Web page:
4/1: Jobs; Lender products & services; Agency news; events; legal news; MBA update

Critics outside of our industry say that the mortgage biz is dull, mature, and overly stable. Those inside of it, however, know differently, and see it as an ever-changing kaleidoscope of exciting changes, incredible innovation, and complexities rivaling the Apollo Program.


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Lender products & services

Congratulations to Eastern Zions Bancorp for taking its marketing efforts to a new level: launching a blimp. (Somehow my IndyMac coffee mug, WAMU T-shirt, and Thornburg mouse pad pale in comparison.) Here is the latest. Hopefully there are no jokes about “the highest rates in the land” since maintaining a blimp is a serious and expensive business.

It is rumored that a major vendor will be announcing plans for an attention-grabbing product as soon as next week. The Loan Bone is expected to turn heads, tentatively being billed as “the product that stands up for you when you need it the most.” Designed for lenders who have a passion for implementation, product designers assure early users that it won’t take too long to get it up knowing that time is of the essence for many lenders. How the product will be measured has yet to be determined. Watch for details.

Rumors abound of a large correspondent lender addressing the burgeoning Second Time Homebuyer Program. The VP of Sales announced, “First Time Homebuyer Programs have run out of steam. How long can our industry beat that horse? The hundred other correspondent investors all have First Time Homebuyer Programs, but our sales staff have told us that their clients are clamoring for a solid Second Time Homebuyer Program. Gen Xers have been forgotten for too long, and we’ll be rolling that out to our correspondents some time this quarter. The hurdle will be finding Baby Boomers who actually want to move out of their homes.

Agency news

Rumors swirl of one of the Agencies unveiling its Unaffordable Housing Program in the second quarter. Details are nearly non-existent but are focused on helping consumers purchase homes that they thought were unaffordable. Differences between this and the Affordable Housing Programs need to be reconciled.

Chrisman LLC was sent this transcript of a meeting between high-ranking officers at Freddie Mac and Fannie Mae by a recently retired Agency vet. Readers can catch a glimpse of what is behind the curtain and open the impenetrable Agency kimono in discussions of new programs and customer service.

“Look, we can’t boil the ocean. We may want to assemble a Tiger Team, since it is more technical than SWAT Team, given that this is in our wheelhouse. At the end of the day we need to stay in our swim lane and take advantage of synergy to take it to the next level. If need be, we can take it offline before we tee it up.”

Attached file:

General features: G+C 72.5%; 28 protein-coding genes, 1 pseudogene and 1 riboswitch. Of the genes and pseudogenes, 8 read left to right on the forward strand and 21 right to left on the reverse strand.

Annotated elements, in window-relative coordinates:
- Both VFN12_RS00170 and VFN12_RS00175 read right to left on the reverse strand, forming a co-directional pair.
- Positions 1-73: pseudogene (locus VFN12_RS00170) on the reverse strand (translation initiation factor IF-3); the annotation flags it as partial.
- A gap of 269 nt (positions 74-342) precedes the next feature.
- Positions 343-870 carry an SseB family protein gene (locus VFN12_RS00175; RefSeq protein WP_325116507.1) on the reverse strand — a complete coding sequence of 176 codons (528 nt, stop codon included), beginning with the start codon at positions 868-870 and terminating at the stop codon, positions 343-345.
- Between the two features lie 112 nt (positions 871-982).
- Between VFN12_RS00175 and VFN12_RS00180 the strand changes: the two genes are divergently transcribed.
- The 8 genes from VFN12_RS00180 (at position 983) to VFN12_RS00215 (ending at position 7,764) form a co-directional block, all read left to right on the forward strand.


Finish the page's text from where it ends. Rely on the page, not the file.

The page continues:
“Agreed. Let’s all think outside the box since it has a lot of moving parts. Let’s circle back before there’s any talk of tabling this. I think this new product can really move the needle and I don’t want to hear any talk of punting. We can lever our technology to deliver a robust solution and then run it up the flagpole.”

“I agree 110%. Let’s make it scalable so that lenders drink the Kool-Aid. We can empower our clients and really have an impact. It is what it is, but our sales team needs to remind clients that it’s a paradigm shift. I had a critical learning from that last project which will help us deliver lots of bang for the buck. We need to write up best practices and remind IT that we want to be on the bleeding edge, not just the cutting edge. Maybe we should assemble a Blue-Ribbon Panel to dive into blue-sky thinking and brainstorming before we’re anywhere near a burning platform. Remind everyone to look to our core competency and corporate values. Our teammates can do more with less. Don’t throw them under the bus. Let’s let them push the envelope, do the heavy lifting, and be the rainmakers.”

“Agreed. And now I think we’re out of metaphors.”

In other Agency news, saying it would mark a significant change in the company’s direction, one Agency’s marketing group announced a bold new plan that was evidently intended to undo the havoc caused by last year’s bold new plan. “It’s time to make some major shifts in how we do things [in reaction to the disastrous major shifts I implemented last year],” said an unnamed official of the sweeping new initiative that amounted to a point-by-point retraction of his sweeping initiative from almost exactly one year ago. “We’re all going to have to accept some changes [to salvage the resources wasted due to my last disastrous strategic move], but I’m confident this is going to be an important step [backward] for the company. And, who knows, maybe we’ll even have [no] fun [whatsoever] in the process.” As this commentary was being written several employees were being laid off whose salaries amounted to the bonus he had received last year.